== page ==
Before I begin, please take 3 minutes and fill out this survey on cultural fit. I’ll write another blog post trying to summarize the results. Thanks in advance.
More and more, I hear about people leaving their current jobs due to cultural reasons. Just today, there was a post-mortem on HN by a former Google employee describing in detail the technological culture clash he experienced. When a productive employee leaves a company, it signals a failure by both parties. The employee could have asked more questions before accepting the offer, and the employer could have been more transparent and screened better.
At my current company, we spend equal time on technical screening as we do on cultural fit. When I interview candidates, I ask non-surprising technical questions, but I also try to delve as much as I can into their motivations and expectations. I ask questions like the following:
- What you are lacking in your current position?
- What is your ideal interaction levels with your engineering, sales, and operations colleagues? With the customers?
- Of all your past projects, which are you most proud of and why?
- Describe to me your ideal work environment?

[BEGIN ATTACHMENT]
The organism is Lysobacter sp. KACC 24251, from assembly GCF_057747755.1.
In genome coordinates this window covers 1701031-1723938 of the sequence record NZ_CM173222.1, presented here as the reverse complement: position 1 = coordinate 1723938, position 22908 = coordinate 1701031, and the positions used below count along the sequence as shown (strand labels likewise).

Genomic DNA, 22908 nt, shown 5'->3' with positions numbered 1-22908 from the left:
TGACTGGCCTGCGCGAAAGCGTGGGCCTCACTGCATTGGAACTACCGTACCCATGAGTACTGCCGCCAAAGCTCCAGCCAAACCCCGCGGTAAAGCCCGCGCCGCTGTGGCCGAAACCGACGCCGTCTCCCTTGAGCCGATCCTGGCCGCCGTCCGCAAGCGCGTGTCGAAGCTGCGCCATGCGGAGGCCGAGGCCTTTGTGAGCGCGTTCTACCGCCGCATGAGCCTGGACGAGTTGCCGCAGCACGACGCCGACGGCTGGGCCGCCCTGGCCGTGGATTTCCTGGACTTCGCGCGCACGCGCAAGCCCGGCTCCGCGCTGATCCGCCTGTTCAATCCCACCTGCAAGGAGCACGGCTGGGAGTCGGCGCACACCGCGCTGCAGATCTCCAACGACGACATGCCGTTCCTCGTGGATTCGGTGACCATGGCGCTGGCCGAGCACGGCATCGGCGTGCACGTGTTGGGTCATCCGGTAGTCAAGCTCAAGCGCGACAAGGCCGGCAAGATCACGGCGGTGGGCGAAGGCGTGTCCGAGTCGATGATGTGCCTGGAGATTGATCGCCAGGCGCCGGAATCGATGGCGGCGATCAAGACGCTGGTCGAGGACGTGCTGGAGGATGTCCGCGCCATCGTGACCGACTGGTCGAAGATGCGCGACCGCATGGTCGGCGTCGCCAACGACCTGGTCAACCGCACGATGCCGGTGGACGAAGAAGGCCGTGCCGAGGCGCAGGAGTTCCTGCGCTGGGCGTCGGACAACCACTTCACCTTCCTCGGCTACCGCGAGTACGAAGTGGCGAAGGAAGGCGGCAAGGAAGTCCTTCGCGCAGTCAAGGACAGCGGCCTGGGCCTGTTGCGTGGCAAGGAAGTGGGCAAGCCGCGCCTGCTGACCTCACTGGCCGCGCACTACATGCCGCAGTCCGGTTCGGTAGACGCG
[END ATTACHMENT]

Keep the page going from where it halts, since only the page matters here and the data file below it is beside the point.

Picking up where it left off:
If I hear anything that strongly contrasts with our company culture, I delve in deeper, and try my best to be completely transparent as well. From my personal experiences, I believe this is unusual. Most companies/startups consider a beer with the team at the end of the interview cycle sufficient to know enough about someone. It doesn’t hurt, but it treats cultural fit too much as an ambiguous, unknowable thing. It’s not as black and white as asking someone FizzBuzz, but I feel that most companies can be more systematic and explicit in their criteria. The cost in time, money, and morale of not doing so is too large.
Career decisions are often life changing, for better or worst. We owe it to ourselves to be more honest, transparent, and explicit about our culture—on both sides of the interview table. Please share any methods you use for cultural screening on the HN comment thread.